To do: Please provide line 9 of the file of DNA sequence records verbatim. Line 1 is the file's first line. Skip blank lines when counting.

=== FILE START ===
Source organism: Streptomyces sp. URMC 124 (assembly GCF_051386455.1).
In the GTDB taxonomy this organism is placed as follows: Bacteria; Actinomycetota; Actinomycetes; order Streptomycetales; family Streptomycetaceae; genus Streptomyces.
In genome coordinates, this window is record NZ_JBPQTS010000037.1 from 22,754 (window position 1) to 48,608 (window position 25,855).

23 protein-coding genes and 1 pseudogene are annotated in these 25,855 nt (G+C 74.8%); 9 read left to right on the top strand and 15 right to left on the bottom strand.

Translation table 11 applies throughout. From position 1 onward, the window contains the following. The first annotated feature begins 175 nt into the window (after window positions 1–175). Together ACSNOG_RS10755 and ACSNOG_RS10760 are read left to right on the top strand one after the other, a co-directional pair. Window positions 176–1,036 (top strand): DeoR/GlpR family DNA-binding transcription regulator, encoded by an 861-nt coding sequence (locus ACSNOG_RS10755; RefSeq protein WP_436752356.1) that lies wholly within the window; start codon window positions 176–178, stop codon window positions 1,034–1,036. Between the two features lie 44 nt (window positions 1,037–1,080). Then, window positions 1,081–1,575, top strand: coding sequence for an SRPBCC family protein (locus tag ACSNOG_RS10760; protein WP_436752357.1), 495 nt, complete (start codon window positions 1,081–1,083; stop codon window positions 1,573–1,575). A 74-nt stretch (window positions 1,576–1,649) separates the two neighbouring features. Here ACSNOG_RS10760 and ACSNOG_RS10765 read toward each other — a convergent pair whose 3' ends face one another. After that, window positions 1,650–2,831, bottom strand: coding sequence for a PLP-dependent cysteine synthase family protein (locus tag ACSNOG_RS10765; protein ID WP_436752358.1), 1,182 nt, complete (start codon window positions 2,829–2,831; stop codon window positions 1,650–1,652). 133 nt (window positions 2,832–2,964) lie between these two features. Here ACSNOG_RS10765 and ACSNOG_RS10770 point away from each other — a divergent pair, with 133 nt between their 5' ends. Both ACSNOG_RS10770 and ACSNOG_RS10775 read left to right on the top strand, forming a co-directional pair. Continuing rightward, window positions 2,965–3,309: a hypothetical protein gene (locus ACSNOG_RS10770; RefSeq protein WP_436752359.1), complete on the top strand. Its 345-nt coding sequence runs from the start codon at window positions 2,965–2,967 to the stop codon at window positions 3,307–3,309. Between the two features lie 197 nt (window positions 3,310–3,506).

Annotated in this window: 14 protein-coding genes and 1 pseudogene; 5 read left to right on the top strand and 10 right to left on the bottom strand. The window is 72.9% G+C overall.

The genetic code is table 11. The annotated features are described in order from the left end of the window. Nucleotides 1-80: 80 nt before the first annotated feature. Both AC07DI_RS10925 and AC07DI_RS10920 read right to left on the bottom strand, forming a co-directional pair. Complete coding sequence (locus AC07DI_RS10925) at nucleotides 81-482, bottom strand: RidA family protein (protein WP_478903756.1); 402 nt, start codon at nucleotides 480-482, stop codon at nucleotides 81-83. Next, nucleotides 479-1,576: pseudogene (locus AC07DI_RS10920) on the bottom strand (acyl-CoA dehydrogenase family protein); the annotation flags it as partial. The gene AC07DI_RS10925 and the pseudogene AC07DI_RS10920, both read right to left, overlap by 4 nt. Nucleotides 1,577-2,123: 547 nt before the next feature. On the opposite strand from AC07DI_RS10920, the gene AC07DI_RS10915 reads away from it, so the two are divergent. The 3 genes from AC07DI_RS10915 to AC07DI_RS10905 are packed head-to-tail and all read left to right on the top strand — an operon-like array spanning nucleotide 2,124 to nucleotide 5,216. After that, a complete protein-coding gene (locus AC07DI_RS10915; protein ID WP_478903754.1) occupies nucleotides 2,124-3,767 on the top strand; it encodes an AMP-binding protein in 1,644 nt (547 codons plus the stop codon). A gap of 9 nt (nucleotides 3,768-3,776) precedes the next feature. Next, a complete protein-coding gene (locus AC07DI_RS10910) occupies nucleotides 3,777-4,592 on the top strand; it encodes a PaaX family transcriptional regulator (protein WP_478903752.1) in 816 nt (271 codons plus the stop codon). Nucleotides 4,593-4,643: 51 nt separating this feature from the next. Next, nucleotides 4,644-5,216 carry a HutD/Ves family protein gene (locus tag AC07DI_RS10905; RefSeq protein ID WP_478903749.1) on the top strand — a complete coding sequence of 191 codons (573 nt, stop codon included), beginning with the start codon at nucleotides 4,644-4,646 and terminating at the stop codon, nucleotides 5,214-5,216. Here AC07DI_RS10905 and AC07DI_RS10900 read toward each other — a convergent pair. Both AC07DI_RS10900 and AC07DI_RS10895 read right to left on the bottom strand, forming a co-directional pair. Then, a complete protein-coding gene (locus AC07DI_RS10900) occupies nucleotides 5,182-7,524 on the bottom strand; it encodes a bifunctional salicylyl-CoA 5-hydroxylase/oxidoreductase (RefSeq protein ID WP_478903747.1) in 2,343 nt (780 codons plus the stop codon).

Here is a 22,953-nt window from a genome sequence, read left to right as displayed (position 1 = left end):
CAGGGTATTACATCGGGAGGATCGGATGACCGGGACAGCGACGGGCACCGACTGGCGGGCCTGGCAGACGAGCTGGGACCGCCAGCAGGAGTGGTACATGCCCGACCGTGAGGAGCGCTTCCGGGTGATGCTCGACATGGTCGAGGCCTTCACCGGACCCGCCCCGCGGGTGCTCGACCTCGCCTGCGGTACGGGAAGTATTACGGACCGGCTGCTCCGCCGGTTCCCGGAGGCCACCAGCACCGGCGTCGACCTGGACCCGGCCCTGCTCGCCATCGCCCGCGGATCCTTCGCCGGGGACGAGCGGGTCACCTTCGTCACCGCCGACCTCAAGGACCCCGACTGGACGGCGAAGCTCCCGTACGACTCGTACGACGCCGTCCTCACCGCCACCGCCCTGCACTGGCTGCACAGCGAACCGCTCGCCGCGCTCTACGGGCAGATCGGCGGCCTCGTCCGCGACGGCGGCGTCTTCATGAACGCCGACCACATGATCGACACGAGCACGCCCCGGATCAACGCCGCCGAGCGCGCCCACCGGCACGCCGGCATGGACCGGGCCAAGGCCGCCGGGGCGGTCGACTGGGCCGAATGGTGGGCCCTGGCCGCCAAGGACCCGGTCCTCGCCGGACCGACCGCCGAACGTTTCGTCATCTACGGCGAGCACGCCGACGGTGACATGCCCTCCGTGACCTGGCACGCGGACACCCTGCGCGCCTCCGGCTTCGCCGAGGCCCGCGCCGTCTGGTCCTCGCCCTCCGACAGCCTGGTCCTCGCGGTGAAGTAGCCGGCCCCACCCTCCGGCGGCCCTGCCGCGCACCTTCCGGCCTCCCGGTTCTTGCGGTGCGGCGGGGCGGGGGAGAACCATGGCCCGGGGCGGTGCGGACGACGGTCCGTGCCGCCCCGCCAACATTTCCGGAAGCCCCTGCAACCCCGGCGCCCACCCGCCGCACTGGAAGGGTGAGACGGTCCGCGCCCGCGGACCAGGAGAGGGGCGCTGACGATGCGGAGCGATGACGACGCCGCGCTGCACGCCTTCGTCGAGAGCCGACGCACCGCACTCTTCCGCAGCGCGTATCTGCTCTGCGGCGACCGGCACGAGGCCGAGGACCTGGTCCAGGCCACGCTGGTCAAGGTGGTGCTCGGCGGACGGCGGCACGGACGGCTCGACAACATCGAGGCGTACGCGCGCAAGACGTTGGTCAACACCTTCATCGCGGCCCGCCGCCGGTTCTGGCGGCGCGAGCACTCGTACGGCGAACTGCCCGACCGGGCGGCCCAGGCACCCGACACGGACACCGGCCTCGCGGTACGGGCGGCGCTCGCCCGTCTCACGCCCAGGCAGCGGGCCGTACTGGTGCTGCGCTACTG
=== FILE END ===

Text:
CAGGGTATTACATCGGGAGGATCGGATGACCGGGACAGCGACGGGCACCGACTGGCGGGCCTGGCAGACGAGCTGGGACCGCCAGCAGGAGTGGTACATGCCCGACCGTGAGGAGCGCTTCCGGGTGATGCTCGACATGGTCGAGGCCTTCACCGGACCCGCCCCGCGGGTGCTCGACCTCGCCTGCGGTACGGGAAGTATTACGGACCGGCTGCTCCGCCGGTTCCCGGAGGCCACCAGCACCGGCGTCGACCTGGACCCGGCCCTGCTCGCCATCGCCCGCGGATCCTTCGCCGGGGACGAGCGGGTCACCTTCGTCACCGCCGACCTCAAGGACCCCGACTGGACGGCGAAGCTCCCGTACGACTCGTACGACGCCGTCCTCACCGCCACCGCCCTGCACTGGCTGCACAGCGAACCGCTCGCCGCGCTCTACGGGCAGATCGGCGGCCTCGTCCGCGACGGCGGCGTCTTCATGAACGCCGACCACATGATCGACACGAGCACGCCCCGGATCAACGCCGCCGAGCGCGCCCACCGGCACGCCGGCATGGACCGGGCCAAGGCCGCCGGGGCGGTCGACTGGGCCGAATGGTGGGCCCTGGCCGCCAAGGACCCGGTCCTCGCCGGACCGACCGCCGAACGTTTCGTCATCTACGGCGAGCACGCCGACGGTGACATGCCCTCCGTGACCTGGCACGCGGACACCCTGCGCGCCTCCGGCTTCGCCGAGGCCCGCGCCGTCTGGTCCTCGCCCTCCGACAGCCTGGTCCTCGCGGTGAAGTAGCCGGCCCCACCCTCCGGCGGCCCTGCCGCGCACCTTCCGGCCTCCCGGTTCTTGCGGTGCGGCGGGGCGGGGGAGAACCATGGCCCGGGGCGGTGCGGACGACGGTCCGTGCCGCCCCGCCAACATTTCCGGAAGCCCCTGCAACCCCGGCGCCCACCCGCCGCACTGGAAGGGTGAGACGGTCCGCGCCCGCGGACCAGGAGAGGGGCGCTGACGATGCGGAGCGATGACGACGCCGCGCTGCACGCCTTCGTCGAGAGCCGACGCACCGCACTCTTCCGCAGCGCGTATCTGCTCTGCGGCGACCGGCACGAGGCCGAGGACCTGGTCCAGGCCACGCTGGTCAAGGTGGTGCTCGGCGGACGGCGGCACGGACGGCTCGACAACATCGAGGCGTACGCGCGCAAGACGTTGGTCAACACCTTCATCGCGGCCCGCCGCCGGTTCTGGCGGCGCGAGCACTCGTACGGCGAACTGCCCGACCGGGCGGCCCAGGCACCCGACACGGACACCGGCCTCGCGGTACGGGCGGCGCTCGCCCGTCTCACGCCCAGGCAGCGGGCCGTACTGGTGCTGCGCTACTG